Government Study, Comparing Rates of Marijuana and Alcohol Use, Suggests That Regulation Is More Effective Means of Reducing Teen Use
Cannabis use continues to rise among youth despite the continued policy of arresting nearly a million people a every year for marijuana violations.
Marijuana use by 8th, 10th and 12th grade students increased again in 2011, with more American teenagers now using marijuana for the fourth year in a row, according to numbers released today by tyne National Institute on Drug Abuse (NIDA) and the University of Michigan as part of the annual Monitoring the Future survey.
In 2011, a slightly larger percentage of high school seniors used marijuana in the last 30 days, while slightly less had used alcohol.
|Ted Phillips Photography/MPP|
|Rob Kampia, MPP: “Arresting people for marijuana simply does not stop young people from using it, and it never will”|
”This report, once again, clearly demonstrates that our nation’s policymakers have their heads buried in the sand when it comes to addressing teen marijuana use,” said Rob Kampia, executive director of the Marijuana Policy Project (MPP). “Political leaders have for decades refused to regulate marijuana in order to keep it out of the hands of drug deals who aren’t required to check customer ID and have no qualms about selling marijuana to young people.
“The continued decline in teen tobacco and alcohol use is proof that sensible regulations, coupled with honest, and science-based public education can be effective in keeping substances away from young people,” Kampia said. “It’s time we acknowledge our current marijuana laws have utterly failed to accomplish one of their primary objectives — to keep marijuana away from young people — and do the right thing by regulating marijuana, bringing its sale under the rule of law, and working to reduce the easy access of marijuana that our irrational system gives teenagers.”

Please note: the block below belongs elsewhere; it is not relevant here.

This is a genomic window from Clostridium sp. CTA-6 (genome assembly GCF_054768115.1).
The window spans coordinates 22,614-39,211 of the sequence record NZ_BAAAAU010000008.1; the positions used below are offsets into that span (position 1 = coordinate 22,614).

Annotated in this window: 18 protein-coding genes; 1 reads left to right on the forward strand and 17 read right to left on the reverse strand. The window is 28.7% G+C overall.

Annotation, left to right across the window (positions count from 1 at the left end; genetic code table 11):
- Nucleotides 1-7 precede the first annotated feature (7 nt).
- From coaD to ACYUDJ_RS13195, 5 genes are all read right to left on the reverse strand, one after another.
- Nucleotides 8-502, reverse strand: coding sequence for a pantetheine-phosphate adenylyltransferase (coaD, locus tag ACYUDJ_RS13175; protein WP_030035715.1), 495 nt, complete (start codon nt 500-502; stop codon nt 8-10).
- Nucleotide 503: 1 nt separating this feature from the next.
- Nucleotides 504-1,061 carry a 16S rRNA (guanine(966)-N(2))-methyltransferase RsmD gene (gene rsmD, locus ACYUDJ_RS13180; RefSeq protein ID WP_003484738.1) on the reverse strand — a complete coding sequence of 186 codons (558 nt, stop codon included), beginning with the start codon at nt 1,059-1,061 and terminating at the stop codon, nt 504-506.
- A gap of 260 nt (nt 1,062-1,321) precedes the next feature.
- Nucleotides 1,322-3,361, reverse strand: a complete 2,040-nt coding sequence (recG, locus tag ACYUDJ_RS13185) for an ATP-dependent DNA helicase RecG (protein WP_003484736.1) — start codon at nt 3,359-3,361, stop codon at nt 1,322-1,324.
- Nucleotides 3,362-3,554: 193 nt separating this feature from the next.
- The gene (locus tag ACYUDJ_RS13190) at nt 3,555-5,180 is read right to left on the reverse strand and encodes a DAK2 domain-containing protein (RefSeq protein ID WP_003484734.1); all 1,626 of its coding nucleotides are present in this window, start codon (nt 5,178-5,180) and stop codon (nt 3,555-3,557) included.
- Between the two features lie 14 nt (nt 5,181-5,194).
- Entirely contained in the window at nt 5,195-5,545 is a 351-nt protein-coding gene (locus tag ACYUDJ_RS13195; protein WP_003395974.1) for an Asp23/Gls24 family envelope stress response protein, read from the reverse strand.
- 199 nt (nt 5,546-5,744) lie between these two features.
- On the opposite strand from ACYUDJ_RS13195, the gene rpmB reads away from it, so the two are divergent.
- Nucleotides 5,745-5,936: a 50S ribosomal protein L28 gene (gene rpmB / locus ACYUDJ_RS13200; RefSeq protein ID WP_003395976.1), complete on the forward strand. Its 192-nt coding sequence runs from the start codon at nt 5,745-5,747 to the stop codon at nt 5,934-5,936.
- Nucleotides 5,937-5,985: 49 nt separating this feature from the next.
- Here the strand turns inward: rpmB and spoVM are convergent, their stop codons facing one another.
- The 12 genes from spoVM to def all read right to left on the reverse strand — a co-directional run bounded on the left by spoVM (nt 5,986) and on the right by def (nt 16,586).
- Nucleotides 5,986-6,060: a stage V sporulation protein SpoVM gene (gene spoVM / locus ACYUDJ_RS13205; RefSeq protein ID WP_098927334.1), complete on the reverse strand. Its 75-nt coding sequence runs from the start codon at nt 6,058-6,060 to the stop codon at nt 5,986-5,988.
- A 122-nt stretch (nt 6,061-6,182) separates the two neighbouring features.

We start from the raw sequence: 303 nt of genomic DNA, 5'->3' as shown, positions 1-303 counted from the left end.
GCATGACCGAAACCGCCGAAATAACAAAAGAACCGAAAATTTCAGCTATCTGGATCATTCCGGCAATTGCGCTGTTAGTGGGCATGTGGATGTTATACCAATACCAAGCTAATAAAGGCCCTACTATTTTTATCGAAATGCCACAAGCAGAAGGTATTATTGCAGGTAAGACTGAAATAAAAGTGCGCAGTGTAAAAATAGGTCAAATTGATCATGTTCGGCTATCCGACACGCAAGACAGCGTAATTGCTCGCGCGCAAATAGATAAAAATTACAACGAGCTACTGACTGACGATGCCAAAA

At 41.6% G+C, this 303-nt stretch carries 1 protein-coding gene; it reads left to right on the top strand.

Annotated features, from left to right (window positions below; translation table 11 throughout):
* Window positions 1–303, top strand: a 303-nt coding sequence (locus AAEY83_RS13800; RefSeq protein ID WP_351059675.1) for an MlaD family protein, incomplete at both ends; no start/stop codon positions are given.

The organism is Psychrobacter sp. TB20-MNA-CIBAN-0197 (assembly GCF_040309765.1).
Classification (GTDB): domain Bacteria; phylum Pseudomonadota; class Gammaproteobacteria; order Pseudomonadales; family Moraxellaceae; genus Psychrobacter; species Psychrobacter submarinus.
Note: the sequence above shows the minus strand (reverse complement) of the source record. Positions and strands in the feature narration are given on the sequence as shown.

One notable finding in the annual Monitoring the Future report is the inclusion of synthetic smokables in the survey for the first time. While past-year marijuana use rates held steady at 36.4 percent among 12th graders, 11.4 percent of 12 graders reported past-year use of synthetics such as Spice.
|Drug Policy Alliance|
|Jag Davies, DPA: “It’s absurd … that the survey doesn’t also include the fiscal, health and human costs of arresting more than 1.6 million Americans each year on drug charges”|
”The decline in cigarette smoking is great news — not just because it’s the most deadly drug but also because it reveals that legal regulation and honest education are more effective than prohibition and criminalization,” said Jag Davies, publications manager of the Drug Policy Alliance (DPA). “It’s absurd, though, that the survey doesn’t also include the fiscal, health and human costs of arresting more than 1.6 million Americans each year on drug charges, including more than 750,000 for marijuana possession alone.
“Rather than measuring success based on slight fluctuations in drug use, the primary measure of the effectiveness of our nation’s drug policies should be the reduction of drug-related harm,” Davies said. “A rational drug policy would prioritize reducing the problems associated with drug misuse itself — such as overdose, addiction and disease transmission — and the problems associated with drug prohibition, such as mass incarceration, erosion of civil liberties, and egregious racial disparities in enforcement, prosecution and sentencing.
“Looking at use rates in a vacuum is missing the forest for the trees,” Davies said.
Since the survey’s inception, overwhelming numbers of American teenagers have said marijuana was easy for them to get. According to the 2011 numbers, the use of alcohol — which is also regulated and sold by licensed merchants who are required to check customer ID — continued to decline among high schoolers, as did tobacco use.
“Arresting people for marijuana simply does not stop young people from using it, and it never will,” said Kampia. “It is time for a more sensible approach.”